March 14, 2024 by Slint Team

Slint 1.5: Embracing Android, Improving Live-Preview, and introducing Pythonic Slint

We're excited to announce the release of Slint 1.5, featuring Android deployment and an improved Live-Preview, while maintaining full backwards compatibility.

Build Android Apps with Rust

The Energy Monitor demo on an Android mobile phone

Exciting news for mobile developers! You can now develop apps for Android with Slint, the only Rust GUI toolkit to officially support Android. For the Rust community, this release allows building a pure Rust app and deploying it on Android.

For embedded developers, who prefer using an Android BSP instead of an embedded Linux distribution, the Slint on Android port allows development and deployment of Slint applications on embedded Android.

Get Started with Slint on Android

Enable the backend-android-activity-05 feature of Slint to seamlessly develop applications for Android devices. Under the hood, this feature uses the android-activity crate to bind to the Android NDK.

Switch from to and change your entry point like so:

fn android_main(app: slint::android::AndroidApp) {
        export component MainWindow inherits Window {
            Text { text: "Hello World"; }

Set up your Android SDK and NDK, install cargo-apk, and run your application:

cargo apk run --target aarch64-linux-android --lib

For more details, refer to the Slint Android Documentation.

Drag and Drop on Live-Preview

We're gradually enhancing Live-Preview for quicker iteration. Click the new design mode button to drag and drop new widgets directly onto the preview. This is implemented in our VS Code extension, as well as any other editor supporting the Language Server Protocol (LSP), and of course on SlintPad, our online code editor.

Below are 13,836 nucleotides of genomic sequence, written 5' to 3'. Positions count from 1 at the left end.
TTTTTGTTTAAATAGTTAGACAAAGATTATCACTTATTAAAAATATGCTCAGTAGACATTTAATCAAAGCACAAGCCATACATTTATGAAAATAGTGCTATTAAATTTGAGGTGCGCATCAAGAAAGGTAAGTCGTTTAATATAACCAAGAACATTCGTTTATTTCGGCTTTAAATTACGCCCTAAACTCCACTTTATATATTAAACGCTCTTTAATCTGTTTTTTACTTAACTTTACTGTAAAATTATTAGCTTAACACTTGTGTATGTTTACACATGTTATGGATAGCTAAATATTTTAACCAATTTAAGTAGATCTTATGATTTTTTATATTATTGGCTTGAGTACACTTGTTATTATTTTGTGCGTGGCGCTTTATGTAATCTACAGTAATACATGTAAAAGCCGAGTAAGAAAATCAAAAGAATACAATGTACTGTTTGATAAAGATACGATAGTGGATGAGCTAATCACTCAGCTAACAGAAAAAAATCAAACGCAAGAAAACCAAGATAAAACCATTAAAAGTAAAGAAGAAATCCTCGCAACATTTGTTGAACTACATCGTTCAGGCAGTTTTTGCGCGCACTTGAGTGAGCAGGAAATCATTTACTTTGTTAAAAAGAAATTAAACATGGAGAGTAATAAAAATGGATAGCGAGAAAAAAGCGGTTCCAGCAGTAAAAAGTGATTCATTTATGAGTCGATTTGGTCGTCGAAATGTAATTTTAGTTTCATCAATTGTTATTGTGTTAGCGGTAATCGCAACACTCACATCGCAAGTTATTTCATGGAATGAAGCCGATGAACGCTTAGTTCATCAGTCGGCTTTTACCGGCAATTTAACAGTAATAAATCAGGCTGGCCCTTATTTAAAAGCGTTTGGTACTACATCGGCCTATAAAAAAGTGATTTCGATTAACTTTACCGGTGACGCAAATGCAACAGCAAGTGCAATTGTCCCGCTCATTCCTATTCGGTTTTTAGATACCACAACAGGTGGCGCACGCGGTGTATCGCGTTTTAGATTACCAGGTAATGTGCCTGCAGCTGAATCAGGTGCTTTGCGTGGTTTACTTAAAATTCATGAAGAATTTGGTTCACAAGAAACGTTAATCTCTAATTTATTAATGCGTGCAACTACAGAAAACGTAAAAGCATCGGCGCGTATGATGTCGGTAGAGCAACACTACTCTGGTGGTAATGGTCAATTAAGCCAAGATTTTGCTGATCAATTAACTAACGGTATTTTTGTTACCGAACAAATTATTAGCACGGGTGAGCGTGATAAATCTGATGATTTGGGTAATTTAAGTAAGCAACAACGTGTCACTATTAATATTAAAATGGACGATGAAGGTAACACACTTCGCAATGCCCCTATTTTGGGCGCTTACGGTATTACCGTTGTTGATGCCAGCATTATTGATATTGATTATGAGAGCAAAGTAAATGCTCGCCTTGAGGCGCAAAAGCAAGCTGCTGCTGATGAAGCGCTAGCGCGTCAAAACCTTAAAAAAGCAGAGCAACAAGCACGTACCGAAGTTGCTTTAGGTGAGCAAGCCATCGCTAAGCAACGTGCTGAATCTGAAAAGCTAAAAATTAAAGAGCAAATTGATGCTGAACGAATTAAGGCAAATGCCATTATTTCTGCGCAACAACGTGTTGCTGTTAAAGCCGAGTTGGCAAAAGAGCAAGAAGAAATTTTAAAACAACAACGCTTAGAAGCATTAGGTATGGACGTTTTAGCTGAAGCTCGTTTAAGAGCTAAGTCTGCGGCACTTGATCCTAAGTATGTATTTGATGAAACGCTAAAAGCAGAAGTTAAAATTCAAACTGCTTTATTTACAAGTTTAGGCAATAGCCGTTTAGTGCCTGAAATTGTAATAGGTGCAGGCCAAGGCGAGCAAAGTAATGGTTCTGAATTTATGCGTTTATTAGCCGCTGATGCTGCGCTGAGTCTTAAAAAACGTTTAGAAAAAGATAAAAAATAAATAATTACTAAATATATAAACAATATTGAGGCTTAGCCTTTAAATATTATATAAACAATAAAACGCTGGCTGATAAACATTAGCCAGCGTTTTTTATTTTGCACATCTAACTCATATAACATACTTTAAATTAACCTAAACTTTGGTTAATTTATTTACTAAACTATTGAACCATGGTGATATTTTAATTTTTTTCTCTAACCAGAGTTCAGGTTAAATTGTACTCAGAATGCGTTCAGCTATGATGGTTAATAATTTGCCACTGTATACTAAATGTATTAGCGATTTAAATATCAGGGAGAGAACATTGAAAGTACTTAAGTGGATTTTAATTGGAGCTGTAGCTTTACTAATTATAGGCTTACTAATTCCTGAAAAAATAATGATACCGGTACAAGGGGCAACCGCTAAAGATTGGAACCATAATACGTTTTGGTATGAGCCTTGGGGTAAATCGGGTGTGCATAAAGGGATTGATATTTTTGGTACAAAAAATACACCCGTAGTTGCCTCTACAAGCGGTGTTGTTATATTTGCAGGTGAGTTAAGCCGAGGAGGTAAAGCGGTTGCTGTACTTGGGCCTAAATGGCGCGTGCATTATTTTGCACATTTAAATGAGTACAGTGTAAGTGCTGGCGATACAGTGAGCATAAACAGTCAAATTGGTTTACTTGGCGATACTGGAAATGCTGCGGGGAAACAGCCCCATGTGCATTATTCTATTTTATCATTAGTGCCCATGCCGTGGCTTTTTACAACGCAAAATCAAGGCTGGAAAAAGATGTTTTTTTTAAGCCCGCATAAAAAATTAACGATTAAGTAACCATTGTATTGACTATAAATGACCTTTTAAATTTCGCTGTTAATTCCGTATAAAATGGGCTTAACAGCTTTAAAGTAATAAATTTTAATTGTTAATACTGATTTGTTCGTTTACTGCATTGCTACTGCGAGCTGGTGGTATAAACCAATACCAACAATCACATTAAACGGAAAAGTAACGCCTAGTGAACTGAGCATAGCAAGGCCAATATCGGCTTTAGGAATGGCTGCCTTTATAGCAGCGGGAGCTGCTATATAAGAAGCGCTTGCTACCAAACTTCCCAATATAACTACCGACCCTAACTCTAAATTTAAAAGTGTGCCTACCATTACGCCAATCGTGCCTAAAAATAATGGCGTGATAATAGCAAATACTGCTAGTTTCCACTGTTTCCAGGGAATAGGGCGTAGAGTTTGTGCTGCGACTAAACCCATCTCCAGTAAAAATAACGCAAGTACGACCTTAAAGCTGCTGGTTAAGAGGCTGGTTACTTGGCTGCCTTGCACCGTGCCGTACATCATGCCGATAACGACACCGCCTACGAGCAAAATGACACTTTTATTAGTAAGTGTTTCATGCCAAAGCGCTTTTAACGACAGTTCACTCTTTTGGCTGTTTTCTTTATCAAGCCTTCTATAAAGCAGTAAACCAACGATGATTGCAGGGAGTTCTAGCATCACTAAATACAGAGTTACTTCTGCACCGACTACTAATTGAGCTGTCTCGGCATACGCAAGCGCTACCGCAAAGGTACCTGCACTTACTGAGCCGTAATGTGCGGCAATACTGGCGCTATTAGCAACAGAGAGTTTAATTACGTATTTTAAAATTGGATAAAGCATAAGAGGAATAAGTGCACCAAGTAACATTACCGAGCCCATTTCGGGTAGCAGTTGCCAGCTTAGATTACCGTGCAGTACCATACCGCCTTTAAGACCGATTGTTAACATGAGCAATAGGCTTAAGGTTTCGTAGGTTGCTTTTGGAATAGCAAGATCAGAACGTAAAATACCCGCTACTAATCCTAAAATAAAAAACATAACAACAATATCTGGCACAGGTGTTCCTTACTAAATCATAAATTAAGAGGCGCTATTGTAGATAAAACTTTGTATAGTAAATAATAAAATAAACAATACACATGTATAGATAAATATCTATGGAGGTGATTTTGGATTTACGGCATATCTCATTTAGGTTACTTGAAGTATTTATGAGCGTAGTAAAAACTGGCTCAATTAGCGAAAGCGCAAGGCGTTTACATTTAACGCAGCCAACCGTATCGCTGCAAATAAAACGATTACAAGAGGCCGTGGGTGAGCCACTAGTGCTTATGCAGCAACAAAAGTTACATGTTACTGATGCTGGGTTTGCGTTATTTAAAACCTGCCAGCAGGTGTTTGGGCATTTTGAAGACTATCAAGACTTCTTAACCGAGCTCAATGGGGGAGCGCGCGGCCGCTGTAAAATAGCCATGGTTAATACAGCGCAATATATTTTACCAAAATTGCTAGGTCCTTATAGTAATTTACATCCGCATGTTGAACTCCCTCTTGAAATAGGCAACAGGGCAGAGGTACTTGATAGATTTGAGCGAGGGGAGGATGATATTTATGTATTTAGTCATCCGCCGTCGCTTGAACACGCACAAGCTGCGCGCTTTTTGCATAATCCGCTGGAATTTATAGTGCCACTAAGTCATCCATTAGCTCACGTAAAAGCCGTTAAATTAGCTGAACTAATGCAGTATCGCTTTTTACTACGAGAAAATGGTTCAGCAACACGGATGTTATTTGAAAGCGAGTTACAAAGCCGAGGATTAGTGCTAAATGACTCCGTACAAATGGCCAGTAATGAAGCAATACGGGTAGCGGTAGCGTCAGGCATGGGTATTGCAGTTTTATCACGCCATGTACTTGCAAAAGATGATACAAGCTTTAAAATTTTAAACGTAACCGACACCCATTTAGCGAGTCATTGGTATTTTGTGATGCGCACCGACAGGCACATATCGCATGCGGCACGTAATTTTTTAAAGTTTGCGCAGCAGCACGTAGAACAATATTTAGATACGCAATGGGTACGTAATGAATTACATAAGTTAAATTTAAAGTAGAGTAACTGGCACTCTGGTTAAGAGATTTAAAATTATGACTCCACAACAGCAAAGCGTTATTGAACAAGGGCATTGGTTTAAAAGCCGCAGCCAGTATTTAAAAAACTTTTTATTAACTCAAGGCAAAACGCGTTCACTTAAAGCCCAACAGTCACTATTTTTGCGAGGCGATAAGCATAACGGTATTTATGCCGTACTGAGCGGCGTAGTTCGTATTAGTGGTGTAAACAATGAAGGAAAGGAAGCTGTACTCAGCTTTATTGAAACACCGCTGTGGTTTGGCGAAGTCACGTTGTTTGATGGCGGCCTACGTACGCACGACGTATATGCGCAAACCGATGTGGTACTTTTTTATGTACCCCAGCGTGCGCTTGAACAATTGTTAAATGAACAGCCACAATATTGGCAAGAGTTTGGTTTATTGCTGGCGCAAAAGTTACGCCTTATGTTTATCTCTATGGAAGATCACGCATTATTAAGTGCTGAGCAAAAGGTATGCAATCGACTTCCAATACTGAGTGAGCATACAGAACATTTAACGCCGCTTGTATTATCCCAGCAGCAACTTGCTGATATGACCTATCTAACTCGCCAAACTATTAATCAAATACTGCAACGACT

Beginnings of Python Support

Python consistently ranks as one of the most popular programming languages, thanks to its design philosophy that emphasizes code readability. We're excited to announce that we're bringing Slint to all Pythonistas out there. 🐍 Here's a sneak peek at how we've begun designing the API:

import slint
# This will open an "appwindow.slint" file
import appwindow_slint

class App(appwindow_slint.AppWindow):
    def __init__(self):
        self.some_string_property = "Hello World"

    # Subclasses can decorate methods to automatically associate them with Slint callbacks
    def request_increase_value(self):
        self.counter = self.counter + 1

app = App()

Currently, the API to Python is in alpha stage: We invite you to experiment with it, we'd love to get your feedback to make it as pythonic and elegant as possible. For details how to try it out, check out our README.

This work is being funded by NLNet. We're very grateful for their support.

Bug Fixes and Enhancements

Thanks to numerous contributions, this release also features many new APIs and fixes several bugs.

  • Customize individual rectangle borders with the new border-*-radius properties. (Thanks to @jpnurmi)
  • The Image element now supports tiling and 9-slice scaling.
  • Added functions to minimize or maximize windows (Thanks to Ralph Minderhoud)
  • React to changes in a Flickable element with a new "flicked" callback (Thanks to @pfzetto)
  • Added option to place generated C++ code into a namespace (Thanks to @WilstonOreo)
  • TextInput supports undo/redo keyboard shortcuts (Thanks to Waqar Ahmed)
  • Access color channels in Slint with the new red/green/blue/alpha properties on colors (Thanks to Luke Jones)
  • The Slint Language Server now supports document formatting requests.

For a complete list of changes, check out the ChangeLog.

Upgrading to Slint v1.5

To use the latest version, follow the instructions below for the programming language of your choice:

  • Rust developers: Run cargo update to bring your application up-to-date.
  • C++ developers: If you're using FetchContent with CMake, update the GIT_TAG entry in CMakeLists.txt to v1.5.0 or release/1.5 for automatic tracking of 1.5.x releases.
  • Node.js developers: Run npm update slint-ui to bring your package.json up-to-date.


Thanks to everyone who contributed, especially the external contributors. Slint 1.5 continues our series of incremental updates that add new features while maintaining backwards compatibility. We're excited to stabilize the first parts of our Android support, improve the live-preview, and kick off the Python APIs.

If you're new to Slint, check out our Get Started section.

As always, we welcome your feedback, bug reports, and questions on our bug tracker, forum, and chat. Your input drives our continual improvement and innovation.